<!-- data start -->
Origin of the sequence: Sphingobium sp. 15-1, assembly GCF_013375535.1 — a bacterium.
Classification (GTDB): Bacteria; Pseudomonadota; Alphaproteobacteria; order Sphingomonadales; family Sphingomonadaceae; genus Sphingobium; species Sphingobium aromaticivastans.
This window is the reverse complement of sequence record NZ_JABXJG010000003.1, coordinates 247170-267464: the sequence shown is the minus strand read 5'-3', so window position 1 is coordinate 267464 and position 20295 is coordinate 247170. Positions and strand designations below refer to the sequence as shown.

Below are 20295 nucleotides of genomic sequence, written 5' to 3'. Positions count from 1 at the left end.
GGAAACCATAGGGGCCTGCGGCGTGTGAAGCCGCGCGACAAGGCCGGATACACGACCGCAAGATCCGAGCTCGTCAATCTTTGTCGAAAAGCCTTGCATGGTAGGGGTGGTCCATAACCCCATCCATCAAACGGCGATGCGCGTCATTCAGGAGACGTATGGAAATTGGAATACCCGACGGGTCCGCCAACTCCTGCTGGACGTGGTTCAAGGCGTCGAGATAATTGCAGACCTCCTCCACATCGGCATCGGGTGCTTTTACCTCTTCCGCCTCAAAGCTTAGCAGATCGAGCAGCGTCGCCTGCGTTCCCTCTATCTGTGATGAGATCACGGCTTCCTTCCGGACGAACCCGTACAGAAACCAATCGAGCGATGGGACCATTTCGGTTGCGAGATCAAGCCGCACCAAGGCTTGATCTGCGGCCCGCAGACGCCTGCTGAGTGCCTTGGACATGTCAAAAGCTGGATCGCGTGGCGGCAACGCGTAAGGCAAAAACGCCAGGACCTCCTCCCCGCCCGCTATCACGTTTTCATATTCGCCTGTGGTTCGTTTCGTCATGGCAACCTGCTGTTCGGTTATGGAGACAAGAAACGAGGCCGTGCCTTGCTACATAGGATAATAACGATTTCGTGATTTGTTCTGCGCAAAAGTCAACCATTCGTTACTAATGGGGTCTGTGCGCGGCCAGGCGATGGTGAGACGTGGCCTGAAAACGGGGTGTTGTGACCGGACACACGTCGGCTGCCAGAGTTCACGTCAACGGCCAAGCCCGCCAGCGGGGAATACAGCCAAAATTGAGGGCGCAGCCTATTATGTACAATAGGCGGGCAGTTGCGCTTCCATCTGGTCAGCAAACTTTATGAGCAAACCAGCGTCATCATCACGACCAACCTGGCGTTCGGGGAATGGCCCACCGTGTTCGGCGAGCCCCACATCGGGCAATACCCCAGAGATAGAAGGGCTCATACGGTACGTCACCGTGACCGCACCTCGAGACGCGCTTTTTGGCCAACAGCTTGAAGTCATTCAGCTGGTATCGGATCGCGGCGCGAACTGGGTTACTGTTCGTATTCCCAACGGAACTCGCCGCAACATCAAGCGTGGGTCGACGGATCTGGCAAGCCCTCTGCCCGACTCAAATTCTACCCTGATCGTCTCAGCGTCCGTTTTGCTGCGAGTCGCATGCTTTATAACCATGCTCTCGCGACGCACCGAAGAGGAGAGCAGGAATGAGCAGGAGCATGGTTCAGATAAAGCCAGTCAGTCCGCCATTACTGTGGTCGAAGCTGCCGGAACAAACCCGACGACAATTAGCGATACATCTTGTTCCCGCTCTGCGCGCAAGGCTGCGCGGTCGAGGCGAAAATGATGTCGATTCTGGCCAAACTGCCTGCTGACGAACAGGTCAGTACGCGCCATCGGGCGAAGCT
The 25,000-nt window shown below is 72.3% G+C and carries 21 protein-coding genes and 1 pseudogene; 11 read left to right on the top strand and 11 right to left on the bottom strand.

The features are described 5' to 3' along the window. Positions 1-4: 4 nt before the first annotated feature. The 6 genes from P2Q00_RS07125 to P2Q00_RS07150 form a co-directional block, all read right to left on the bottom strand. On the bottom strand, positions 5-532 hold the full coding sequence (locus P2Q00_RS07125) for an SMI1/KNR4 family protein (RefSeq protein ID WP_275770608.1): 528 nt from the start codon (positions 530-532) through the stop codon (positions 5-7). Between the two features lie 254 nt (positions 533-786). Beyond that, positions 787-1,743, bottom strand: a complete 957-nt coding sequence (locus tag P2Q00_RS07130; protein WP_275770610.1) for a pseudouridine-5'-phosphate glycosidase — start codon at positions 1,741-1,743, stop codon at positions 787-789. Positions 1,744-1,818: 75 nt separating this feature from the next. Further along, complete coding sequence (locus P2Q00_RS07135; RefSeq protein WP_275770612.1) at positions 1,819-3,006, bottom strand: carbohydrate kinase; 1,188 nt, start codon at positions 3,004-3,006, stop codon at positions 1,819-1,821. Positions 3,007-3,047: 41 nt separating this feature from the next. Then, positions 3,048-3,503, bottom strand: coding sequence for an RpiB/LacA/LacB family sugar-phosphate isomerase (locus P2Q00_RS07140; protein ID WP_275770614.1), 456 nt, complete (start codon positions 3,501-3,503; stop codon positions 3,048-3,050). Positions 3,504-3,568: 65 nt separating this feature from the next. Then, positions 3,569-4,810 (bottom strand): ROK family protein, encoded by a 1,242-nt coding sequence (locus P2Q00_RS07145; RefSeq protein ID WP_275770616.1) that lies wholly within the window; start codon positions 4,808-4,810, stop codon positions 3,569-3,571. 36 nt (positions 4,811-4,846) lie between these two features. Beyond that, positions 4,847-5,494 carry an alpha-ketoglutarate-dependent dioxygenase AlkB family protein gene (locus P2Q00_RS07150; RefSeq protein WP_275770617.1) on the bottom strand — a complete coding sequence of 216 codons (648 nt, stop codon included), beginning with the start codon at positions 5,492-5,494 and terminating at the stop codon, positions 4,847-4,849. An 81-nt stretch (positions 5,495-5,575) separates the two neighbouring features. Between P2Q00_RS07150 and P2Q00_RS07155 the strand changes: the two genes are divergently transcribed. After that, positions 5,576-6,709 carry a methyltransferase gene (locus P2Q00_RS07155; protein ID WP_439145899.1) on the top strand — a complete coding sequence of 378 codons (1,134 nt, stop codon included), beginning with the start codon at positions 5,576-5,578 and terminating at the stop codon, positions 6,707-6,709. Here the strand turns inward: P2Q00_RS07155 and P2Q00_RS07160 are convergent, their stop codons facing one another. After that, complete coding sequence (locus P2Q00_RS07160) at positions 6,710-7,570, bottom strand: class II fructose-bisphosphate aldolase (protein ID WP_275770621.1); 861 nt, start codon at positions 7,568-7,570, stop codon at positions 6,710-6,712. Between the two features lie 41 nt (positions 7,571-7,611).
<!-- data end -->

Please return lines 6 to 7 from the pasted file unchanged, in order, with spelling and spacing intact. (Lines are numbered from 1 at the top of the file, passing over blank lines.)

The 25,000-nt window shown below is 72.3% G+C and carries 21 protein-coding genes and 1 pseudogene; 11 read left to right on the top strand and 11 right to left on the bottom strand.

The features are described 5' to 3' along the window. Positions 1-4: 4 nt before the first annotated feature. The 6 genes from P2Q00_RS07125 to P2Q00_RS07150 form a co-directional block, all read right to left on the bottom strand. On the bottom strand, positions 5-532 hold the full coding sequence (locus P2Q00_RS07125) for an SMI1/KNR4 family protein (RefSeq protein ID WP_275770608.1): 528 nt from the start codon (positions 530-532) through the stop codon (positions 5-7). Between the two features lie 254 nt (positions 533-786). Beyond that, positions 787-1,743, bottom strand: a complete 957-nt coding sequence (locus tag P2Q00_RS07130; protein WP_275770610.1) for a pseudouridine-5'-phosphate glycosidase — start codon at positions 1,741-1,743, stop codon at positions 787-789. Positions 1,744-1,818: 75 nt separating this feature from the next. Further along, complete coding sequence (locus P2Q00_RS07135; RefSeq protein WP_275770612.1) at positions 1,819-3,006, bottom strand: carbohydrate kinase; 1,188 nt, start codon at positions 3,004-3,006, stop codon at positions 1,819-1,821. Positions 3,007-3,047: 41 nt separating this feature from the next. Then, positions 3,048-3,503, bottom strand: coding sequence for an RpiB/LacA/LacB family sugar-phosphate isomerase (locus P2Q00_RS07140; protein ID WP_275770614.1), 456 nt, complete (start codon positions 3,501-3,503; stop codon positions 3,048-3,050). Positions 3,504-3,568: 65 nt separating this feature from the next. Then, positions 3,569-4,810 (bottom strand): ROK family protein, encoded by a 1,242-nt coding sequence (locus P2Q00_RS07145; RefSeq protein ID WP_275770616.1) that lies wholly within the window; start codon positions 4,808-4,810, stop codon positions 3,569-3,571. 36 nt (positions 4,811-4,846) lie between these two features. Beyond that, positions 4,847-5,494 carry an alpha-ketoglutarate-dependent dioxygenase AlkB family protein gene (locus P2Q00_RS07150; RefSeq protein WP_275770617.1) on the bottom strand — a complete coding sequence of 216 codons (648 nt, stop codon included), beginning with the start codon at positions 5,492-5,494 and terminating at the stop codon, positions 4,847-4,849. An 81-nt stretch (positions 5,495-5,575) separates the two neighbouring features. Between P2Q00_RS07150 and P2Q00_RS07155 the strand changes: the two genes are divergently transcribed. After that, positions 5,576-6,709 carry a methyltransferase gene (locus P2Q00_RS07155; protein ID WP_439145899.1) on the top strand — a complete coding sequence of 378 codons (1,134 nt, stop codon included), beginning with the start codon at positions 5,576-5,578 and terminating at the stop codon, positions 6,707-6,709. Here the strand turns inward: P2Q00_RS07155 and P2Q00_RS07160 are convergent, their stop codons facing one another. After that, complete coding sequence (locus P2Q00_RS07160) at positions 6,710-7,570, bottom strand: class II fructose-bisphosphate aldolase (protein ID WP_275770621.1); 861 nt, start codon at positions 7,568-7,570, stop codon at positions 6,710-6,712. Between the two features lie 41 nt (positions 7,571-7,611).